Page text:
Relations Maths || Relations Maths Formula || Relations Formula || Ncert Solution In English || Ncert Solution || Maths Guru In English || Maths All Formulas | Rclipse - Education Point

Relations Maths || Relations Maths Formula || Relations Formula || Ncert Solution In English || Ncert Solution || Maths Guru In English || Maths All Formulas


Important Terms, Definitions & Formulae

01. TYPES OF INTERVALS

a) Open interval : If a and b be two real numbers such that a  b then, the set of all the real numbers

lying strictly between a and b is called an open interval. It is denoted by  ] a , b[  or a , b i.e.,

x  R : a  x  b .

b) Closed interval : If a and b be two real numbers such that a b then, the set of all the real numbers lying between a and b such that it includes both a and b as well is known as a closed interval. It is denoted by a , b i.e., x R : a x b .

c) Open Closed interval : If a and b be two real numbers such that a b then, the set of all the real numbers lying between a and b such that it excludes a and includes only b is known as an open closed interval. It is denoted by a , b or a , b i.e., x R : a x b .
d) Closed Open interval : If a and b be two real numbers such that a b then, the set of all the real numbers lying between a and b such that it includes only a and excludes b is known as a closed open interval. It is denoted by a , b or  a , b i.e., x R : a x b .

RELATIONS

Defining the Relation : A relation R, from a non-empty set A to another non-empty set B is mathematically defined as an arbitrary subset of A B . Equivalently, any subset of A B is a relation from A to B.

Thus, R is a relation from A to BR   A × B

Ra , b : a  A, b  B .

Illustrations:

a) Let A   1, 2, 4 , B   4, 6 . Let R   (1, 4), (1, 6), (2, 4), (2, 6), (4, 6) . Here R   A × B and therefore R is a relation from A to B.

b) Let A 1, 2, 3 , B 2, 3 , 5, 7 . Let R (2, 3), (3, 5), (5, 7) .

Here R A and therefore R is not a relation from A to B. Since (5, 7) but (5, 7) A B .

c) Let A1,1, 2 , B   1, 4, 9,10 . Let a R b means a 2    b then, R   ( 1,1), (1,1), (2, 4) .

Note the followings:

A relation from A to B is also called a relation from A into B. ( a , b) R is also written as aRb (read as a is R related to b).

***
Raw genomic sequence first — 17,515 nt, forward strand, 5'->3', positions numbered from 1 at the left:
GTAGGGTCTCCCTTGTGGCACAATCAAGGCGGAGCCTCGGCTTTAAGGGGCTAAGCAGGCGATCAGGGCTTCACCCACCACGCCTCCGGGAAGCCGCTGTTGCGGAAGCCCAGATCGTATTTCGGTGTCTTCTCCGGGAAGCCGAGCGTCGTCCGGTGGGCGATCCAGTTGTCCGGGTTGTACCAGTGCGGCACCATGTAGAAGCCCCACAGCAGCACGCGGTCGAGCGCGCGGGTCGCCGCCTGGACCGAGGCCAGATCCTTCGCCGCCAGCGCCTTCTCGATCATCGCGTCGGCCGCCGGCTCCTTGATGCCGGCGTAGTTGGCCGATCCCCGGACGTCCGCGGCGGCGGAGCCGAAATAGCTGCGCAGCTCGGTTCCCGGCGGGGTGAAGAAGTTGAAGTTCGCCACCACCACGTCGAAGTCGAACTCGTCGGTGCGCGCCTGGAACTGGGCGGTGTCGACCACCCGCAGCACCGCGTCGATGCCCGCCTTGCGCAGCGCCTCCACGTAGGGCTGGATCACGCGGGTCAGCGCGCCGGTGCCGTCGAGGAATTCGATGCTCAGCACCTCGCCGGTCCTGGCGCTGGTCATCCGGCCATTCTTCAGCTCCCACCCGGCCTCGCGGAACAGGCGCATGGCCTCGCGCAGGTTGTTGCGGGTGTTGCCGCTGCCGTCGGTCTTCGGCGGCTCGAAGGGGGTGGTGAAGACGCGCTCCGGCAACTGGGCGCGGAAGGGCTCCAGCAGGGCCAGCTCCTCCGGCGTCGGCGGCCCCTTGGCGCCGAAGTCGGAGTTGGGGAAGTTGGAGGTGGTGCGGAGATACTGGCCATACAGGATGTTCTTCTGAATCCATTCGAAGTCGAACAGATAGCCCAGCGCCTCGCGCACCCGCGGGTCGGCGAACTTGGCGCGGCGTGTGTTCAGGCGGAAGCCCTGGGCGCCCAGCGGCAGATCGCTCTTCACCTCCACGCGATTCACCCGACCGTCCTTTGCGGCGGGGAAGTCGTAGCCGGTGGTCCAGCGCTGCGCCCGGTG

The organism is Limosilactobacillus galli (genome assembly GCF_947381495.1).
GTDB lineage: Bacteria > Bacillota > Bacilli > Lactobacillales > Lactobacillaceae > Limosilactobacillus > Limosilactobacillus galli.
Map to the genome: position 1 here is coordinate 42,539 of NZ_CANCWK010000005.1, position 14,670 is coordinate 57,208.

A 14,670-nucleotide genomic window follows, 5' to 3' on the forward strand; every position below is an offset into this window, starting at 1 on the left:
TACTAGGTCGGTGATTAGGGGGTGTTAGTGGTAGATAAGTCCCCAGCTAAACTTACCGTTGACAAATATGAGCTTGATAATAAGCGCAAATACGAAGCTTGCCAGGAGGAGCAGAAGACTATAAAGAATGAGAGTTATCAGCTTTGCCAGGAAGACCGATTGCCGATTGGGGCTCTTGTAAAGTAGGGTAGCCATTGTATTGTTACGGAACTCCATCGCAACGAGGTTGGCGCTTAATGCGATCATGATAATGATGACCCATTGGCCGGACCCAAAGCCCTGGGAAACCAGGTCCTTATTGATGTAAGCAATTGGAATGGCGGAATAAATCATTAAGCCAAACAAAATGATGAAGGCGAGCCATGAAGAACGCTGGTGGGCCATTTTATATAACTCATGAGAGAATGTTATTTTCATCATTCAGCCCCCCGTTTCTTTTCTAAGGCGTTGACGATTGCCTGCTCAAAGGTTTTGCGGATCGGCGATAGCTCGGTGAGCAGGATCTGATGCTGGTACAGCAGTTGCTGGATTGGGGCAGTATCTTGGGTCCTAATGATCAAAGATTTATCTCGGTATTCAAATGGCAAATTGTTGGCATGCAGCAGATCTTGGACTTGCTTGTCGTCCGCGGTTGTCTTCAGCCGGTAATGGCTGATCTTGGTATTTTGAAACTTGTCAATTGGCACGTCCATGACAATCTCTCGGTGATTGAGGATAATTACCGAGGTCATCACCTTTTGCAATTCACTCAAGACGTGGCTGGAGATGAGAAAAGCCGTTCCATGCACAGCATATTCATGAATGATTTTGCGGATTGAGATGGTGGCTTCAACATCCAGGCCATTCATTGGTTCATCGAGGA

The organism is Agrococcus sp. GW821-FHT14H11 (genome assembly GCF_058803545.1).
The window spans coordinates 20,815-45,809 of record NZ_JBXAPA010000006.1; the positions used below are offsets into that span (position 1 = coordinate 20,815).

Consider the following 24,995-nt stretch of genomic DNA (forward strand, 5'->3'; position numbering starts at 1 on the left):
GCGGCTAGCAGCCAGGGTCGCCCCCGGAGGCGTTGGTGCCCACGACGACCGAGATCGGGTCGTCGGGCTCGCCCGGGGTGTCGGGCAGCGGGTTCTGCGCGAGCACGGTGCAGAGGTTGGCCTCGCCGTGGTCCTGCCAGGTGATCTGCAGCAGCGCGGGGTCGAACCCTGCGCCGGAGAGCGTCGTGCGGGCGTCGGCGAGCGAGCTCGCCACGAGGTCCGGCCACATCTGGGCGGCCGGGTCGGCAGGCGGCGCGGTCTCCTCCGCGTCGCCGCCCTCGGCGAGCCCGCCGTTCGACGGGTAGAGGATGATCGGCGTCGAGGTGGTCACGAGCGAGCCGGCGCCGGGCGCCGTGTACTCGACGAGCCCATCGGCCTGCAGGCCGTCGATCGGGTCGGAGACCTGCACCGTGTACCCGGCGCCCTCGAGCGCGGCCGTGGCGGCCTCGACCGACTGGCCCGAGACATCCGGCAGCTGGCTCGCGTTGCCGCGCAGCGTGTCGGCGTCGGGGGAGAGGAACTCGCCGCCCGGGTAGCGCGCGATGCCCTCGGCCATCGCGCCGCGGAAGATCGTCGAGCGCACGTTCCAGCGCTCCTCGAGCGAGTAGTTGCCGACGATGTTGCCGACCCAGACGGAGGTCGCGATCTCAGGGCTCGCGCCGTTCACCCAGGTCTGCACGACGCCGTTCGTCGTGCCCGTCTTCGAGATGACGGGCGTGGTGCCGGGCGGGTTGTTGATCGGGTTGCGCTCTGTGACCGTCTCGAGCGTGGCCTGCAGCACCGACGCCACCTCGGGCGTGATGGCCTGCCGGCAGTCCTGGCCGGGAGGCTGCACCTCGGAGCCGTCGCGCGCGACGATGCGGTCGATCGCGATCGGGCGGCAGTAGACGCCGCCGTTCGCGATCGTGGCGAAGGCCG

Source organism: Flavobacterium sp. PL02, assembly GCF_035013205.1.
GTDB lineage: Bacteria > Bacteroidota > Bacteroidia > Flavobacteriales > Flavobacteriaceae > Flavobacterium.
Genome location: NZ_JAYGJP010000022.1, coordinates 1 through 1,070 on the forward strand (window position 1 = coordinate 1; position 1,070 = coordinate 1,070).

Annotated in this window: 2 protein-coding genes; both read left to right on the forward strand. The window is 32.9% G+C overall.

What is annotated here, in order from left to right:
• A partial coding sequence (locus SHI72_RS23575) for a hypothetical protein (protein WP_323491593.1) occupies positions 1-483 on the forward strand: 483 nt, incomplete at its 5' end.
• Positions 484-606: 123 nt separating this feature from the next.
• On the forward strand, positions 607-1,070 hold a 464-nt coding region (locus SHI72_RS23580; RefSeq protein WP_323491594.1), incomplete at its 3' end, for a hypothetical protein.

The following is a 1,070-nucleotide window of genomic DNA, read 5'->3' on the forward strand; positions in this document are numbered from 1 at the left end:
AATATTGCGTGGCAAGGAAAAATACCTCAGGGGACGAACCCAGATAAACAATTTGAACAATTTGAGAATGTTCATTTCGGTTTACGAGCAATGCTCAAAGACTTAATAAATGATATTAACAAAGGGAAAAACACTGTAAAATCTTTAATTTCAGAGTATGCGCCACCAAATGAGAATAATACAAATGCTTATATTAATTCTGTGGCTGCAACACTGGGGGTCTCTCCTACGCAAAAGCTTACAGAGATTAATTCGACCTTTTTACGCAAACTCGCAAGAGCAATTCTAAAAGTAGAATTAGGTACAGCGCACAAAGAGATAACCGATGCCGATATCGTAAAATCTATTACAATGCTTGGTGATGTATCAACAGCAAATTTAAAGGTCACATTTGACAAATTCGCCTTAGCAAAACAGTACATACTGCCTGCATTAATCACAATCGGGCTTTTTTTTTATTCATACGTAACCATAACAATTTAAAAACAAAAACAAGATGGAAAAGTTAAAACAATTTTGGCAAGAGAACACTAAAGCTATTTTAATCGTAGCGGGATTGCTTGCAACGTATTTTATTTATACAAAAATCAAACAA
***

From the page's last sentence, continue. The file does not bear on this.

Let A and B be two non-empty finite sets having p and q elements respectively.

Then n A B n A .n B pq . Then total number of subsets of A B 2 pq . Since each subset of A B is a relation from A to B, therefore total number of relations from A to B is given as 2 pq  .

03. DOMAIN & RANGE OF A RELATION

Domain of a relation : Let R be a relation from A to B. The domain of relation R is the set of all
those elements a A such that ( a , b) R for some b B . Domain of R is precisely written as Dom.( R) symbolically.

Thus, Dom.(R) a A : a , b R for some b B .

That is, the domain of R is the set of first component of all the ordered pairs which belong to R.

Range of a relation: Let R be a relation from A to B. The range of relation R is the set of all those elements b B such that ( a , b) R for some a A .

Thus, Range of R b B : a , b R for some a A .

That is, the range of R is the set of second components of all the ordered pairs which belong to R.

Codomain of a relation : Let R be a relation from A to B. Then B is called the codomain of the relation R. So we can observe that codomain of a relation R from A into B is the set B as a whole.

TYPES OF RELATIONS FROM ONE SET TO ANOTHER SET

Empty relation : A relation R from A to B is called an empty relation or a void relation from A to B if R φ

Universal relation : A relation R from A to B is said to be the universal relation if R  A  B .

RELATION ON A SET & ITS VARIOUS TYPES

A relation R from a non-empty set A into itself is called a relation on A. In other words if A is a non-empty set, then a subset of A A A2 is called a relation on A.

Illustrations : Let A 1, 2, 3 and R (3,1), (3, 2), (2,1) . Here R is relation on set A.

Identity relation : A relation R on a set A is said to be the identity relation on A if R   ( a , b ) : a  A, b  A and a  b .

Thus identity relation R ( a , a ) : a A .

The identity relation on set A is also denoted by IA  

Reflexive relation : A relation R on a set A is said to be reflexive if a R a a A i.e.,

(a , a ) R a A .

NOTE The identity relation is always a reflexive relation but the opposite may or may not be true. As shown in the example above, R1 is both identity as well as reflexive relation on A but R2 is only reflexive relation on A.

Symmetric relation : A relation R on a set A is symmetric a , b   Rb , a   R  a , b  A i.e., a R b   b R a (i.e., whenever a Rb then, b Ra ).

Transitive relation :  A relation  R on  a set A  is b , c   Ra , c   R i.e., a R b and b R c   a R c .

Equivalence relation : Let A be a non-empty set, then a relation R on A is said to be an equivalence relation if

(i) R is reflexive i.e. ( a , a)  R  a  A i.e., a Ra .

(ii) R is symmetric i.e.  a , b   Rb , a   R  a , b  A i.e., a Rb   b Ra .

(iii) R is transitive i.e.  a , b   R and  b , c   Ra , c   R  a ,b, c  A i.e., a Rb and

b Rc a Rc .

For example, let A 1, 2, 3 ,  R (1, 2), (1,1), (2,1), (2, 2), (3, 3) . Here R is reflexive, symmetric and transitive. So R is an equivalence relation on A.

Equivalence classes : Let A be an equivalence relation in a set A and let a A . Then, the set of all those elements of A which are related to a , is called equivalence class determined by a and it is denoted by a . Thus, a b A : a, b A .

INVERSE RELATION
Let R A B be a relation from A to B. Then, the inverse relation of R,
to be denoted by R 1 , is a relation from B to A defined by R 1 ( b , a ) : ( a , b) R .

Thus (a , b) R (b, a ) R 1 a A, b B .

Clearly, Dom. R 1 Range of R, Range of R 1 Dom. R .
1
Also, R 1 R .

For example, let A 1, 2, 4 , B 3, 0  and let R (1, 3), (4, 0), (2, 3) be a relation from A to B then,

R 1 (3,1), (0, 4), (3, 2) .




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